Ladies of the Flies

By Lily Bourne

A classic sophomore year novel, Lord of the Flies details the stories of a group of English schoolboys stranded on a deserted island. While originally peaceful, the young boys quickly descend into savagery and brutality. This story serves as commentary on the innate evil of humankind and the quickness with which we depart from civility when in danger. However, it is important to realize the specific group of kids that William Golding wrote this novel about: boys. Golding himself stated that “if you land with a group of little boys, they are more like a scaled-down society than a group of little girls would be.” Perhaps Golding shares the opinion of some others: if girls had crashed on that island instead of boys, the levels of chaos and violence in Lord of the Flies would have never occurred. 

Now, this is not to say that girls are better than boys, just that they tend to be less inclined to violence and inhumanity. Studies have proved this numerous times, though reasoning for this difference varies. Some argue that testosterone in the amygdala – where emotions are processed – causes biological males to be more aggressive from a young age. Others claim that this aggression is more a product of nurture rather than nature, claiming parents tend to accept anger and tantrums from male children more than females. While physical aggression is about equal in boys and girls for the first two to four years of their lives, female aggression declines much faster after those years, while boys are around 75% more likely to commit acts of physical aggression by age 11. Whatever the reason, it is scientifically proven that boys are more inclined to violence and aggression once they reach the age that the poor schoolboys in Lord of the Flies were.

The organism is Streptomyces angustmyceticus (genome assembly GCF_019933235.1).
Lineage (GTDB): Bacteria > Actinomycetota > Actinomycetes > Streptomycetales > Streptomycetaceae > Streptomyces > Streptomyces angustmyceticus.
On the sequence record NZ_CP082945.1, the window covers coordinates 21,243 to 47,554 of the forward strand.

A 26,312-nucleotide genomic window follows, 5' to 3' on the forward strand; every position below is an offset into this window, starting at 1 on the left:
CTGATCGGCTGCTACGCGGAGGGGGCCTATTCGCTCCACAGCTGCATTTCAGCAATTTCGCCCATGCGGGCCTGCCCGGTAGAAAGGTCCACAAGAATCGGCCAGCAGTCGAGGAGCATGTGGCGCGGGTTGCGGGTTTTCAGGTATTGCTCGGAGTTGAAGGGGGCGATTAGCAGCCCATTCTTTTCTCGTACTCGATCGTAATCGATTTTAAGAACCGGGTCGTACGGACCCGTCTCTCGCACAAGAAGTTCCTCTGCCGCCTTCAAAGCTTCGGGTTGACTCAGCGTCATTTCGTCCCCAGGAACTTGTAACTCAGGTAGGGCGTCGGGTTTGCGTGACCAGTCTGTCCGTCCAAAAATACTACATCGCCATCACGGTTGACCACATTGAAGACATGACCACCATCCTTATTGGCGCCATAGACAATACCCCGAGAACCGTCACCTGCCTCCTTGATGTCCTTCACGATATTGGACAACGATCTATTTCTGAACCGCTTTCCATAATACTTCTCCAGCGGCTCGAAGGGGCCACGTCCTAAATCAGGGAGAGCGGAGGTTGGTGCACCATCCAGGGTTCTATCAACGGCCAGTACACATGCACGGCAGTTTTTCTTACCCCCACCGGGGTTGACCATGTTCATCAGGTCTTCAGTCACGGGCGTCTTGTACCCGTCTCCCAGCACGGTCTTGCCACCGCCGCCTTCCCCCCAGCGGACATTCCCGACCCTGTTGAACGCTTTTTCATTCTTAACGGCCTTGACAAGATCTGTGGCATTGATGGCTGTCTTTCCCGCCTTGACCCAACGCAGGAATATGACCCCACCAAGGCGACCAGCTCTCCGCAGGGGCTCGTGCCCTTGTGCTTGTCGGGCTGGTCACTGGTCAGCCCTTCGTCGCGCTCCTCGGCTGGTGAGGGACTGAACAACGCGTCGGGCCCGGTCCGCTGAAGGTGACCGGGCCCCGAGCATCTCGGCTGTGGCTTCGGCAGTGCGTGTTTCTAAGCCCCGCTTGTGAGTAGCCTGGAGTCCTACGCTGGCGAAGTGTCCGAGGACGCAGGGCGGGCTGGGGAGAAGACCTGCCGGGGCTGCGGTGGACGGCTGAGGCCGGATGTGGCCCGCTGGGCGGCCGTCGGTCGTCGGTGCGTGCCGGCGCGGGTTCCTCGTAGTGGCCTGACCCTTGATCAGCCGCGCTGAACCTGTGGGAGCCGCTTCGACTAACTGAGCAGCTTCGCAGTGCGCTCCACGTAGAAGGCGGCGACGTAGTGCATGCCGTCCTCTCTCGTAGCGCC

An interesting addition to this argument comes in the form of a social experiment done in 2002. Channel 4 released a docuseries titled “Boys and Girls Alone” in which they left 10 boys and 10 girls alone in separate houses for five days. With cameras placed all around the house, it was almost comical how quickly a difference could be found between the boys and girls. When arriving at the house, the boys immediately began trashing the house, destroying furniture and throwing food. Their meals consisted mostly of sugar and sodas. Almost uncannily like Lord of the Flies, the boys had formed two separate gangs by the third day and had chosen a boy named Michael to pick on, going as far as tying him to a chair and whacking him with various objects. Not incredibly surprising, the girls had a very different experience. They gathered at the table for dinner, had separate jobs assigned for cooking and cleaning, created a chore chart, and hosted different activities throughout the five days. Fashion shows, cupcake baking, and rational compromises were a far stretch from the boys’ gangs. Obviously, Lord of the Flies is a fictional book with a specific message to convey, and is not necessarily based on scientific fact. However, it is interesting to note the almost scary similarities between the story and a real life experiment, and what they may mean for society. Perhaps this is a message to re-examine the way we treat male aggression at a young age, and the standards we push onto young girls regarding taking care of the home. Either way, in a theoretical world, it seems like maybe Lord of the Flies would have less death and more chore charts if an all-girls school crashed instead.